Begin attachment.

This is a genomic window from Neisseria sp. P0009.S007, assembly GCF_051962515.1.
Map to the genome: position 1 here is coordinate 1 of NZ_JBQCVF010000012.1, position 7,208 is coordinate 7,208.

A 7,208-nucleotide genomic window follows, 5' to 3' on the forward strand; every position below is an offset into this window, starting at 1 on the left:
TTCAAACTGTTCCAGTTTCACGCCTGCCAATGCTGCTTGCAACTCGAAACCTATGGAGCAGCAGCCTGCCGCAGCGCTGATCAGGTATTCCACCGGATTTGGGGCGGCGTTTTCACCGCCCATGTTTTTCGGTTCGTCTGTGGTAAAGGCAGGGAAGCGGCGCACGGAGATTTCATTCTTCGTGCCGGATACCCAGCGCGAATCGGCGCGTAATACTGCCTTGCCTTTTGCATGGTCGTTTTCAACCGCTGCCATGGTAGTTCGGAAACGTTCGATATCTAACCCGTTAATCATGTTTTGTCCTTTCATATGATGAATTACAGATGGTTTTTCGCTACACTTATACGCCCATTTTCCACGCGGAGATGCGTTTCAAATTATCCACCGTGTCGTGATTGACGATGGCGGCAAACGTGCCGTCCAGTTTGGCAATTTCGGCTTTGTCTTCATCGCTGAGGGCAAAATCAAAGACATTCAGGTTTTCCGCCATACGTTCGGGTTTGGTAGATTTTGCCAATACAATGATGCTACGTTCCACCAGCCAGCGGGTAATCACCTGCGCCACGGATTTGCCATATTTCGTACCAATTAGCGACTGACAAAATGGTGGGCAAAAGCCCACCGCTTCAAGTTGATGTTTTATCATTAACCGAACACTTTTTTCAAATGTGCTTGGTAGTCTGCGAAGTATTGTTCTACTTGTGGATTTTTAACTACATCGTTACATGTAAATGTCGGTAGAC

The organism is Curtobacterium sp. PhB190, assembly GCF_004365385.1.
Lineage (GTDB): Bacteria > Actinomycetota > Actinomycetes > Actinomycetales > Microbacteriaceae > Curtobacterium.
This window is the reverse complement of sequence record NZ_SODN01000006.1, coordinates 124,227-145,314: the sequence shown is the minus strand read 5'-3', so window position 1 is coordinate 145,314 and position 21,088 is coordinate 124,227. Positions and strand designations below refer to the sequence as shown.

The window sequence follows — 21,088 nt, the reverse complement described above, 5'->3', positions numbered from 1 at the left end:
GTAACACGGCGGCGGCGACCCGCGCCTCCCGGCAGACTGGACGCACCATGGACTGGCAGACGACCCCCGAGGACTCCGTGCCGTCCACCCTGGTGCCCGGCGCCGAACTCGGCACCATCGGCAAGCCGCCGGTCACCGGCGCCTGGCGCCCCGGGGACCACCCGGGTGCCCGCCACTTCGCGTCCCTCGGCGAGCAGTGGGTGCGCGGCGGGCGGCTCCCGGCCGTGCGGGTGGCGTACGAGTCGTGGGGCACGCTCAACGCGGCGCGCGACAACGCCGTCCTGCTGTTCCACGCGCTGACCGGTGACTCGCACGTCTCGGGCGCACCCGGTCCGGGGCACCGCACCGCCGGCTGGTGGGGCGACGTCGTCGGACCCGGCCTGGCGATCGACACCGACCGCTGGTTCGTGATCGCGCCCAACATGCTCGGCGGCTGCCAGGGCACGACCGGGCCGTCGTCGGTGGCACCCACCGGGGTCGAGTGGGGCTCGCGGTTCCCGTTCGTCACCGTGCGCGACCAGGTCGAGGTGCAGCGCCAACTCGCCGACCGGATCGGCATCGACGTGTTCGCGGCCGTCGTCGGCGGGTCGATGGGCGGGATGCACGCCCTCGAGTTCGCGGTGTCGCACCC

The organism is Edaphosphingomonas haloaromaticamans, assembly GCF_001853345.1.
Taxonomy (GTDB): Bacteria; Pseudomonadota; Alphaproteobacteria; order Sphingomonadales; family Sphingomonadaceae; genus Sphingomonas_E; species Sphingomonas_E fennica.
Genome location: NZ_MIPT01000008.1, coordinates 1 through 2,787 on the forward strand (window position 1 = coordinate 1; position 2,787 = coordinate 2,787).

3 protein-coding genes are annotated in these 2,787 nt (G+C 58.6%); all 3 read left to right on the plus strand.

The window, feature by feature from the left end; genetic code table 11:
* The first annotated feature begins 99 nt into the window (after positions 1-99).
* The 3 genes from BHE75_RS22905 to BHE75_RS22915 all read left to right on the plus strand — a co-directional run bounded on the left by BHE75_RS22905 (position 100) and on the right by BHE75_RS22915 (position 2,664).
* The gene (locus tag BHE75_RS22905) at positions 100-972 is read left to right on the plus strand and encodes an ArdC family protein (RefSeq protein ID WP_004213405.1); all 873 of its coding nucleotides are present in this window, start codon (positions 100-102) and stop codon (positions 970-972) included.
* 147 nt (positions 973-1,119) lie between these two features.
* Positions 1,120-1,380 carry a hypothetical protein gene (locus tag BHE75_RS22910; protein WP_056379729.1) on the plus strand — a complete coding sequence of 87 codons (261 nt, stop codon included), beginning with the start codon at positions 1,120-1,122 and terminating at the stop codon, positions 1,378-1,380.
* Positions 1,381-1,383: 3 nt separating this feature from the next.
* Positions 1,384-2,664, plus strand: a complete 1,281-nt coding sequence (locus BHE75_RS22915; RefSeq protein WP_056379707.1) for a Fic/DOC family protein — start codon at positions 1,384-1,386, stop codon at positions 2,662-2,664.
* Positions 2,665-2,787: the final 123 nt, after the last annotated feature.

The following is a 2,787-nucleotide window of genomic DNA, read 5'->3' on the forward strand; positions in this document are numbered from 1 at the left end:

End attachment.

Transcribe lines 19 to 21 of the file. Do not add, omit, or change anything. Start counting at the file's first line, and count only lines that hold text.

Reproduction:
* Positions 1,120-1,380 carry a hypothetical protein gene (locus tag BHE75_RS22910; protein WP_056379729.1) on the plus strand — a complete coding sequence of 87 codons (261 nt, stop codon included), beginning with the start codon at positions 1,120-1,122 and terminating at the stop codon, positions 1,378-1,380.
* Positions 1,381-1,383: 3 nt separating this feature from the next.
* Positions 1,384-2,664, plus strand: a complete 1,281-nt coding sequence (locus BHE75_RS22915; RefSeq protein WP_056379707.1) for a Fic/DOC family protein — start codon at positions 1,384-1,386, stop codon at positions 2,662-2,664.